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Gastrointestinal Stromal Tumor in a Liver Transplant Recipient

Saidi, Reza F.; Sepehr, Alireza; Cosimi, A Benedict; Hertl, Martin

doi: 10.1097/TP.0b013e31816c7e2f
Letters to the Editor
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Department of Surgery, Transplantation Unit, Massachusetts General Hospital, Boston, MA (Saidi, Cosimi, Hertl)

Department of Pathology, Massachusetts General Hospital, Boston, MA (Sepehr)

Address correspondence to: Martin Hertl, MD, Department of Surgery, Massachusetts General Hospital, Boston, MA 02114.

E-mail: mhertl@partners.org

Received 11 January 2008.

Accepted 4 February 2008.

The development of de novo neoplastic lesions after liver transplantation has been well-described previously. Incidence rates of 3% to 15% have been reported, which is at least twice as high as that observed in general population (1). This higher incidence is due to complex interaction among multiple factors such as the underlying disease requiring transplantation, chronic immunosuppression, viral and opportunistic infections, and genetic predispostion (1, 2). The most common cancer after liver transplantation are skin cancer and lymphoproliferative disease (1, 2). Gastrointestinal stromal tumor (GIST) has not been reported previously in liver allograft recipients.

Here, we report a 54-year-old man who underwent successful of deceased donor liver transplantation for hepatitis C and a 4 cm hepatocellular carcinoma. Posttransplant immunosuppression consisted of tacrolimus and azathioprine. Eleven months after transplantation, he underwent routine colonoscopy, which revealed a 2.5 cm sessile polyp at the hepatic flexure that was biopsied. The biopsy showed a spindle cell lesion consistent with GIST. The patient underwent right hemicolectomy. His postoperative course was uneventful. Final pathology revealed well-circumscribed GIST. The lesion ulcerated colonic mucosa, invading the muscularis propria, focally traversed the muscle layer, and conjoined a large subserosal hemorrhagic focus. There was 1 mitotic figure in 50 high-power fields. The neoplastic cells stained strongly positive for C-kit, focally positive for S-100, faintly positive for smooth muscle actin, and negative for CD34 in immunohistochemical analysis. The resection margin was free of tumor. Based on the tumor size (>2 cm and <5 cm) and the low mitotic activity, this spindle-cell neoplasm of the colon was classified as GIST with low malignant potential. Therefore, Imatinib mesylate was not recommended. The patient is currently well 18 months after the surgery with no evidence of recurrent hepatocellular carcinoma or GIST.

Gastrointestinal stromal tumor is the most common of the primary mesenchymal GI neoplasm’s (3). GISTs have been reported through the entire length of the digestive tract; stomach (60%), small intestine (30%), duodenum (5%), colorectum (<5%), and esophagus (<1%) (2, 3). The tumor originates from the interstitial cells of Cajal and are characterized by the overexpression of the tyrosin kinase receptor C-KIT (3, 4). No risk factors or predisposing conditions have been identified for GIST. Epstein Barr-virus and Kaposi sarcoma-associated Herpes virus (HHV8) have not been detected in GISTs (4). Gastrointestinal bleeding (50%) is the most common presentation, followed by abdominal pain (20%–50%) and obstruction (20%). Approximately a third is detected incidentally (5). Surgery is the preferred management for GISTs where feasible. Lymph node metastases are rare and localized resection with a clear margin of 1 to 2 cm seems to be adequate treatment (5). Imatinib mesylate, a tyrosine kinase inhibitor, is an effective treatment for locally advance, unresectable, and metastatic GIST (5).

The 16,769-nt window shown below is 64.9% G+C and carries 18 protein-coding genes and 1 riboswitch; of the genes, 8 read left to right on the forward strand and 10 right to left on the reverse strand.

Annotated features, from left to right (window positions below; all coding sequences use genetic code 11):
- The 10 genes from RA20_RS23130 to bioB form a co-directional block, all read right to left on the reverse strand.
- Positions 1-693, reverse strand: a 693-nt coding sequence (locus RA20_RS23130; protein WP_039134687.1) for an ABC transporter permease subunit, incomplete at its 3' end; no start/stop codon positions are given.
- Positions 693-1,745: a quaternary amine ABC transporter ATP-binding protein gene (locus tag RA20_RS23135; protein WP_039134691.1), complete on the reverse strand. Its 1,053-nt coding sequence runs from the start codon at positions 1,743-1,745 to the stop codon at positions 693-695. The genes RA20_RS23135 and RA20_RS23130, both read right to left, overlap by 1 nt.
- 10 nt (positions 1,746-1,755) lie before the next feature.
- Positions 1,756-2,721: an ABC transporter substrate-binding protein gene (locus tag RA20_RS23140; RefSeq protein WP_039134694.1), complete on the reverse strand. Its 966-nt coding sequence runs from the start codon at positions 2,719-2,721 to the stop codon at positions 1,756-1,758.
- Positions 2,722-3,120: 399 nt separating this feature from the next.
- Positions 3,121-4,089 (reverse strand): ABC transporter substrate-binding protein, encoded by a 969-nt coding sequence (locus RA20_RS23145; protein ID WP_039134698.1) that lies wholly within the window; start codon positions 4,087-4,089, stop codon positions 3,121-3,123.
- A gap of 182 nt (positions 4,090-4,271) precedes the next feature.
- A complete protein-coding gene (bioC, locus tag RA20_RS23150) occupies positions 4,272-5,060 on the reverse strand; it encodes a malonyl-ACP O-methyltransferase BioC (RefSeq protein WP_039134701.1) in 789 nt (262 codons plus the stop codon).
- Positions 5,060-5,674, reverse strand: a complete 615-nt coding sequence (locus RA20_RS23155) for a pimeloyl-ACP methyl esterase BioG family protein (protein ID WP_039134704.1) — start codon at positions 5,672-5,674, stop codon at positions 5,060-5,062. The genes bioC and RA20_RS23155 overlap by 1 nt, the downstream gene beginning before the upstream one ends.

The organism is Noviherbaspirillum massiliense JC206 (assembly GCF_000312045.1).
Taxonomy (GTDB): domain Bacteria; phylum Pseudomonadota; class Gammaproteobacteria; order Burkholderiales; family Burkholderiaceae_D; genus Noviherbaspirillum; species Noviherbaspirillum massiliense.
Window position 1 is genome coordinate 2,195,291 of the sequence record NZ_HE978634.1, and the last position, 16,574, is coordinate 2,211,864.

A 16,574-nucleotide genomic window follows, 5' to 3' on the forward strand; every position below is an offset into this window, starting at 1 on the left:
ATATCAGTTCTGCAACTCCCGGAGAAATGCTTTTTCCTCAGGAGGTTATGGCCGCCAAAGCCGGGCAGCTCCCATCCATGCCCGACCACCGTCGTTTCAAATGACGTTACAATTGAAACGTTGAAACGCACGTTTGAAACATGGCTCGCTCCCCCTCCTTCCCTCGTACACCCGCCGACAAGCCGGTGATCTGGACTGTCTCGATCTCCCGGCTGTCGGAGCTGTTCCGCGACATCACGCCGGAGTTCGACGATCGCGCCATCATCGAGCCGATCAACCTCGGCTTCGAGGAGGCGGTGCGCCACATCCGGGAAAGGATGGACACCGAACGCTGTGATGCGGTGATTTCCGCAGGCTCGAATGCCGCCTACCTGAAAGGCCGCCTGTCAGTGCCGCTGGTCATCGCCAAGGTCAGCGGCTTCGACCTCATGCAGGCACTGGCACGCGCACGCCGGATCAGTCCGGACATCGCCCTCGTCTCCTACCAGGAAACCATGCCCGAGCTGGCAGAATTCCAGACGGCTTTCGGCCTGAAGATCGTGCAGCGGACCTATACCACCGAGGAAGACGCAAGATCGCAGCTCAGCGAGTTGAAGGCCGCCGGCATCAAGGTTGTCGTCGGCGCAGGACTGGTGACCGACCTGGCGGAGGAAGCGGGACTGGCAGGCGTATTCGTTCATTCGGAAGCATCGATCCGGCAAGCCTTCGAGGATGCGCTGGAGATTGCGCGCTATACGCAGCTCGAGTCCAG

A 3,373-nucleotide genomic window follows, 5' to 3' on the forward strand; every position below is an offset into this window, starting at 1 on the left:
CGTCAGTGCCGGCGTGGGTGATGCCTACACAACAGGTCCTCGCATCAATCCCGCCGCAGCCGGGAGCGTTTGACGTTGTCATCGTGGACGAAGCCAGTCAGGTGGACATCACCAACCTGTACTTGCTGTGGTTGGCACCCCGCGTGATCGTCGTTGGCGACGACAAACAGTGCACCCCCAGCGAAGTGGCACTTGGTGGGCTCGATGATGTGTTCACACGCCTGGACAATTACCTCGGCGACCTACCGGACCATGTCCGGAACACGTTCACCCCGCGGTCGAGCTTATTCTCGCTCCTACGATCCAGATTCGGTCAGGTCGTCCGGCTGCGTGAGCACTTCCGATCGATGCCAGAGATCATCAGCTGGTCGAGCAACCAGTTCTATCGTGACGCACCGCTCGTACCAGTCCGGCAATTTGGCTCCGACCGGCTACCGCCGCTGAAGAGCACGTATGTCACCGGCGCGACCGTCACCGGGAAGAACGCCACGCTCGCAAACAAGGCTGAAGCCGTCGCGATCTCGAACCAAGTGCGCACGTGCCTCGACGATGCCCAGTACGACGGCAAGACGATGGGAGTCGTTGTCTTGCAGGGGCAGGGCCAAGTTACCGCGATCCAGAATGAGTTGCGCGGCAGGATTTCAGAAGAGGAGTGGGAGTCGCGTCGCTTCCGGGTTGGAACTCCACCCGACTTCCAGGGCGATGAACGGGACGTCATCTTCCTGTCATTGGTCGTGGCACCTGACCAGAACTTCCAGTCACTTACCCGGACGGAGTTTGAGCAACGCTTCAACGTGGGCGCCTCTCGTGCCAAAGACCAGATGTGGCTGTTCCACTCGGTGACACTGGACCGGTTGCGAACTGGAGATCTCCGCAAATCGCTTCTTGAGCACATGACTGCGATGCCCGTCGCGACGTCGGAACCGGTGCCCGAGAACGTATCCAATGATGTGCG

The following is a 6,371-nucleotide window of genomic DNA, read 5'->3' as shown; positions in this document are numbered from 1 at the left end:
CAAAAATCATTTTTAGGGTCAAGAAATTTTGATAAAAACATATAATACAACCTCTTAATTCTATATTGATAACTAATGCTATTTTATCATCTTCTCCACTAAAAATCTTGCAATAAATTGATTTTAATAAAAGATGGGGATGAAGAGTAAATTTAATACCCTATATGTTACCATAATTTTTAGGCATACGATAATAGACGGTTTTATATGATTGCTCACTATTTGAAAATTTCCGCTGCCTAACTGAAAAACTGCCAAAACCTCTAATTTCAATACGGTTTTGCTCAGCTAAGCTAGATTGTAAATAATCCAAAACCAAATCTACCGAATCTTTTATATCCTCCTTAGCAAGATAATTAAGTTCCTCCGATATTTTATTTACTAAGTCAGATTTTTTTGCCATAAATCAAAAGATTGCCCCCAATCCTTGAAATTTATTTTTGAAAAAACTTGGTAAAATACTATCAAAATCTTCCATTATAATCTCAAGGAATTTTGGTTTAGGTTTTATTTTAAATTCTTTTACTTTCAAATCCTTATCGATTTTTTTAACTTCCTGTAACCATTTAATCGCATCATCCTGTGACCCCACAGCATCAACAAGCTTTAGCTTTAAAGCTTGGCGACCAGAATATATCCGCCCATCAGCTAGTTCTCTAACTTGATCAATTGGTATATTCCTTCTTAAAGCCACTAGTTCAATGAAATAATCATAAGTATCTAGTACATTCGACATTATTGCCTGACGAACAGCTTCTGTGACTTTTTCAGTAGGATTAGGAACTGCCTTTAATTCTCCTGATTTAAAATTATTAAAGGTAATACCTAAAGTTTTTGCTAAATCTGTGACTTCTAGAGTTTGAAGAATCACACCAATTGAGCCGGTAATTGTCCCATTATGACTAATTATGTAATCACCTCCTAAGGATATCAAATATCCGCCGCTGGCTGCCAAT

Reza F. Saidi

Department of Surgery, Transplantation Unit

Massachusetts General Hospital, Boston, MA

Alireza Sepehr

Department of Pathology

Massachusetts General Hospital, Boston, MA

A. Benedict Cosimi

Martin Hertl

Department of Surgery, Transplantation Unit

Massachusetts General Hospital, Boston, MA

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REFERENCES

1. Penn I. Posttransplantation de novo tumors in liver allograft recipients. Liver Transpl Surg 1996; 2: 52.
2. Sanchez EQ, Marubashi S, Ghapjoong J, et al. De novo tumors after liver transplantation: A single-institution experience. Liver Transpl 2002; 8: 285.
3. Miettinen M, Lasota J. Gastrointestinal stromal tumors. Review on morphology, molecular pathology, prognosis, and differential diagnosis. Arch Pathol Lab Med 2006; 130: 1466.
4. Su CC, Li CF, Liao YL, et al. Immunohistochemical and molecular assessment of human herpesvirus type 8 in gastrointestinal tumours. J Clin Pathol 2005; 58: 856.
5. DeMatteo RP, Lewis JJ, Leung D, et al. Two hundred gastrointestinal stromal tumour: Recurrence patterns and prognostic factors for survival. Ann Surg 2000; 231: 51.
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